Entrepreneurs often dream big by imagining what their ideas will look like in 10 or 20 years. They then work back to the present with steps that will lead them into that future. What if you began to see your life from a new earth perspective? Paul did! He says that God will not only “sustain you to the end, guiltless in the day of our Lord Jesus Christ” (1 Cor 1:8), he’s even “confident that he who began a good work in you will bring it to completion at the day of Jesus Christ” (Phil 1:6). Why is he so sure? He saw every day through the lens of the Day!
How might your character be formed by the Day? Notice how transformation into Christ’s likeness is shaped by God’s promised future:
- When you know that you will be “pure and blameless for the day of Christ,” love will abound “more and more, with knowledge and all discernment,” and you will “approve what is excellent … filled with the fruit of righteousness that comes through Jesus Christ” (Phil 1:9-11).
- When you see “the day of Christ” in each day, you will “hold fast to the word of life,” knowing that “your labor will not be in vain” (Phil 2:16).
- When you see the “praise and glory and honor” that will occur “at the revelation of Jesus Christ” because of the trials that test the “genuineness of your faith,” you will “love him” and “believe in him and rejoice with joy that is inexpressible and filled with glory” (1 Pet 1:6-8).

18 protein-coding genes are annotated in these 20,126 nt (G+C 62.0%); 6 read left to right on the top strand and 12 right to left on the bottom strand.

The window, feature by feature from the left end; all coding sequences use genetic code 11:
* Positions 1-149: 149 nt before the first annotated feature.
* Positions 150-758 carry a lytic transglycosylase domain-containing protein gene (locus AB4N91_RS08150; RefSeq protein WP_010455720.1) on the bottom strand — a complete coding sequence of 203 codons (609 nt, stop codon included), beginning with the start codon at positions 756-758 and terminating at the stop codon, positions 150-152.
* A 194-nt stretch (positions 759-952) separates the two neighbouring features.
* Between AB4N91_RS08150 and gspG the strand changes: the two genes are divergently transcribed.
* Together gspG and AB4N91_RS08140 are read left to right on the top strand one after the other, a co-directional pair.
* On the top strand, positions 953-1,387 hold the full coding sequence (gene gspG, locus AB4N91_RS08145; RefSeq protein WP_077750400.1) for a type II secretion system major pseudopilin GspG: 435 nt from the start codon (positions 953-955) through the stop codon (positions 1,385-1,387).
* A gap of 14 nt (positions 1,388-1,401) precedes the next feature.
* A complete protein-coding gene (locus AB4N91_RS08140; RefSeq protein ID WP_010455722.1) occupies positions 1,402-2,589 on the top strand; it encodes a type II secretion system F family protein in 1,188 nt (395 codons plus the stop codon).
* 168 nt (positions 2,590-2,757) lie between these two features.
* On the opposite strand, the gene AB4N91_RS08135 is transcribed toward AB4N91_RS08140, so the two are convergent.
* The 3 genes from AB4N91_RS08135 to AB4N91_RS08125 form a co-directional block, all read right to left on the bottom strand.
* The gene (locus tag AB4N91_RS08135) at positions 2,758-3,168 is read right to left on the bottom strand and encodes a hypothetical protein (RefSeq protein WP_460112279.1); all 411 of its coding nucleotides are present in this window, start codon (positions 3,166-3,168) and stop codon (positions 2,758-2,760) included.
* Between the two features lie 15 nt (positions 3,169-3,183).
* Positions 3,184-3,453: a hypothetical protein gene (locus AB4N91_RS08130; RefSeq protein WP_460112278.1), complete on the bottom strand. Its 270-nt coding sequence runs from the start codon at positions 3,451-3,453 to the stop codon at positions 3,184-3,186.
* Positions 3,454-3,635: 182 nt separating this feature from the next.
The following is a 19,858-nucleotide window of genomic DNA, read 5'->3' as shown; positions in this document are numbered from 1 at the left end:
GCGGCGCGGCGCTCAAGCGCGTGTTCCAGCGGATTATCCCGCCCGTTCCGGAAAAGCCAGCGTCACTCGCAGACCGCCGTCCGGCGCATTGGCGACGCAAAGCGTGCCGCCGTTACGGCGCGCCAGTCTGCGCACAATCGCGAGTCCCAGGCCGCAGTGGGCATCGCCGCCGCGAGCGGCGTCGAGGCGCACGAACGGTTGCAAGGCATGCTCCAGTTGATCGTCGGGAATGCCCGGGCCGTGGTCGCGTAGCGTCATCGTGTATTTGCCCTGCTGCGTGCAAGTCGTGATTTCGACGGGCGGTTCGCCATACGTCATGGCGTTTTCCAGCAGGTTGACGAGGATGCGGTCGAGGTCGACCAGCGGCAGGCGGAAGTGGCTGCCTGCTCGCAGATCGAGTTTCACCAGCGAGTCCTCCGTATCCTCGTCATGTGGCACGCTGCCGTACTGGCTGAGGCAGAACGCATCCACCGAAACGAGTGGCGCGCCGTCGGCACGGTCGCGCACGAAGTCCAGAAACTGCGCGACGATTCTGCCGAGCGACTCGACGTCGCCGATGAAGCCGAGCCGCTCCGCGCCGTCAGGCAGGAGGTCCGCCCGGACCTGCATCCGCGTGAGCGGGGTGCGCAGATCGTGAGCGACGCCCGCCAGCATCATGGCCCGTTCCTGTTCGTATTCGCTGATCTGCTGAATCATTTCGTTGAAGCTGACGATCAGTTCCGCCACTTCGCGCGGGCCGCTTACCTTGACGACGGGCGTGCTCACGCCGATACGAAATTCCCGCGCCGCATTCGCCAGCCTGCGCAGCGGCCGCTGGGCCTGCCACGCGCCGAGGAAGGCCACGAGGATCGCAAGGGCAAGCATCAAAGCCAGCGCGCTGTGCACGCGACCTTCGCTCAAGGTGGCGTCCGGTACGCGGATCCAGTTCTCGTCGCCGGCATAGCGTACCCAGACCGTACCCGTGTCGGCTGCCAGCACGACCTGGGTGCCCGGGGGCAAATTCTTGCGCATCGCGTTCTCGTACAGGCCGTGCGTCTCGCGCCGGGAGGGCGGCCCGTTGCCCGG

- When you “set your hope fully on the grace that will be brought to you at the revelation of Jesus Christ,” you will prepare “your minds for action” and be “sober-minded” (1 Pet 1:13).
- When you know that “the Day will disclose” everything (1 Cor 3:13), you will “not pronounce judgment before the time, before the Lord comes, who will bring to light the things now hidden in darkness and will disclose the purposes of the heart. Then each one will receive his commendation from God” (1 Cor 3:13; 4:5).
Scripture often uses vivid imagery to describe realities that are beyond the limits of language. Think about Ezekiel trying to capture God’s chariot-like throne on paper (Ezekiel 1)! Or Daniel trying to describe sci-fi-looking beasts (Daniel 7)! Or John trying to put words to heaven’s worship (Revelation 4, 7, 19)! How can we engage in such fabulous imagery? Through Visio Scriptura!
In 1 Corinthians 3:10-17, Paul uses architectural imagery to describe the Church as a temple. We know that a temple is basically a “house of God,” a space for God to dwell with his people. But of course, God cannot be “contained” in any building either! So now what?